'Channel Eclipses Own Course Record in UN Win

'Channel Eclipses Own Course Record in UN Win
Photo: AP/Equi-Photo, Bill Denver
English Channel (left) and John Velazquez win their second consecutive United Nations Stakes.

(Edited Monmouth Park report)

Jim Scatuorchio’s English Channel broke his own course record at Monmouth Park Saturday as he powered his way to a one-length victory in the 54th running of the $750,000 United Nations Stakes Presented by TVG (gr. IT) (VIDEO).

Sent off the 3-5 favorite in the field of five, English Channel tracked the pace-setting Fri Guy for most of the mile and three-eighths on firm turf. When jockey John Velazquez gave the signal, the favorite cruised to the lead in the stretch, and had no trouble holding Honey Ryder safe. The 5-year-old son of Smart Strike stopped the timer in 2:12.89 to better his record of 2:13.24 in winning last year’s United Nations.
Todd Pletcher, the nation’s leading trainer, conditions both English Channel and Honey Ryder, a 6-year-old mare who went off third choice at 3-1.
Better Talk Now, the 2005 U.N. winner and second choice at 5-2, closed belatedly after falling well off a tepid pace and had to settle for third, two lengths behind Honey Ryder.
English Channel paid $3.20, $2.10, and $2.10 across the board and topped a $9.40 exacta with Honey Ryder, who paid $2.40 to place and $2.10 to show. Better Talk Now paid the minimum $2.10 to show.
In winning his fourth grade I, English Channel appeared a bit rank right after the break, but settled down nicely for Velazquez and was content to sit off the pace set by Joe Bravo aboard Fri Guy.
English Channel maintained his forward position around the far turn and moved briskly to take the lead when the rider asked. Honey Ryder made a threatening move in midstretch, but never got closer than a length to her stablemate.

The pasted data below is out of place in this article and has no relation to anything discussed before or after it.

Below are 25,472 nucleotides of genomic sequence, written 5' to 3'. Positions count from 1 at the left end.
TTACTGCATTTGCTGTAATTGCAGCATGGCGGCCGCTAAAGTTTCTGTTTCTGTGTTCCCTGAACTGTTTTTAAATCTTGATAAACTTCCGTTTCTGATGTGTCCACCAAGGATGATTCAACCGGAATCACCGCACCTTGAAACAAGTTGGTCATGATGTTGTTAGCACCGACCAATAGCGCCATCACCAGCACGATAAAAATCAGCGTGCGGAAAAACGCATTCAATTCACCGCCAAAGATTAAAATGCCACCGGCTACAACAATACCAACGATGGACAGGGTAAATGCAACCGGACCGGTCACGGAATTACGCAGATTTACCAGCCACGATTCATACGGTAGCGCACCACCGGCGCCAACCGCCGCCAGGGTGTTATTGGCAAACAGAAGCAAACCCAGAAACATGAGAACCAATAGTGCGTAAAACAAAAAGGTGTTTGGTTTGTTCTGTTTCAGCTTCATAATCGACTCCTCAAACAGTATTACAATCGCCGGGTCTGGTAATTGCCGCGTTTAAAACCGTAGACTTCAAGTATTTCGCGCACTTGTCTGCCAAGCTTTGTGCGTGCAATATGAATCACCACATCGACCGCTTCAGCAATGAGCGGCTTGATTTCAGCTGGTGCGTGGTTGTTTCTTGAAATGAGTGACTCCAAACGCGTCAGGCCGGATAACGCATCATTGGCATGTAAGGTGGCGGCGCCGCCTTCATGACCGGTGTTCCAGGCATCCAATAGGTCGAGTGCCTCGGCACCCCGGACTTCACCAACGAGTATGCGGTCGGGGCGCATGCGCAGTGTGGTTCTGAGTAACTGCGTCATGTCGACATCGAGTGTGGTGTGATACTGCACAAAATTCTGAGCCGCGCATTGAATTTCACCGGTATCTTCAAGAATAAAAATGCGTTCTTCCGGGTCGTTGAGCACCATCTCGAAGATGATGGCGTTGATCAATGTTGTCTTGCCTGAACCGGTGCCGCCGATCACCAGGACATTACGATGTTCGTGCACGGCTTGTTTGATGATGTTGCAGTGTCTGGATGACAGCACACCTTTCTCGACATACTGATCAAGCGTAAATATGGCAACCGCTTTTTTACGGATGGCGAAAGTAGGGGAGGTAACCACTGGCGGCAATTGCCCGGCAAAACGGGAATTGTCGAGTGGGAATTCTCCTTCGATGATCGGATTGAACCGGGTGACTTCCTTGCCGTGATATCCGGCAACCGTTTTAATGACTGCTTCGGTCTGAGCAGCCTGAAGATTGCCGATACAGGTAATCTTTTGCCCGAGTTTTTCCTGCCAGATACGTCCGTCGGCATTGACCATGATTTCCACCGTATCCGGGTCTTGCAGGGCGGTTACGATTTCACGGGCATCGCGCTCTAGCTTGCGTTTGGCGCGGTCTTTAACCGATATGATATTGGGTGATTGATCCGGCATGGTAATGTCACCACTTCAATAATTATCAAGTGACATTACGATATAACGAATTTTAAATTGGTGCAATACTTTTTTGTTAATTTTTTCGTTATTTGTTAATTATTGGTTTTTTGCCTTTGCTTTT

Pletcher, watching on television, said, “The way they showed the break it was head-on, and it looked like he veered out a bit after the break. But Johnny (Velazquez) knows this horse well and, once he got him to relax, it was fine.
“I thought he got a little off track in Dubai,” Pletcher said, referring to English Channel’s poor run in the Dubai Duty Free (UAE-I) in March. “Other than that, he’s never really run a bad one. He ran a good race in the Manhattan, but it was good to get him back to three turns, and he’s shown that he likes the Monmouth Park turf course.
“From here, we’ll go to the Sword Dancer (Aug. 11 at Saratoga) and then either the Man o’ War (Sept. 8) or the Turf Classic (Sept. 30) at Belmont, with the idea of bringing him back to Monmouth for the Breeders’ Cup (Oct. 27).”

Velazquez said, “It wasn’t so much that he was rank, he just threw his head up when he jumped from the gate.  He was a little uncomfortable after that, so I was trying to get him to see that other horse (Fri Guy) in front of him so that he’d settle down; and once he saw him he was fine. Once he relaxed, he was fine the whole way.”

English Channel became the first back-to-back winner of the United Nations since Sandpit at Atlantic City Racecourse in 1995 and 1996.

(Chart, Equibase)

Most Popular Stories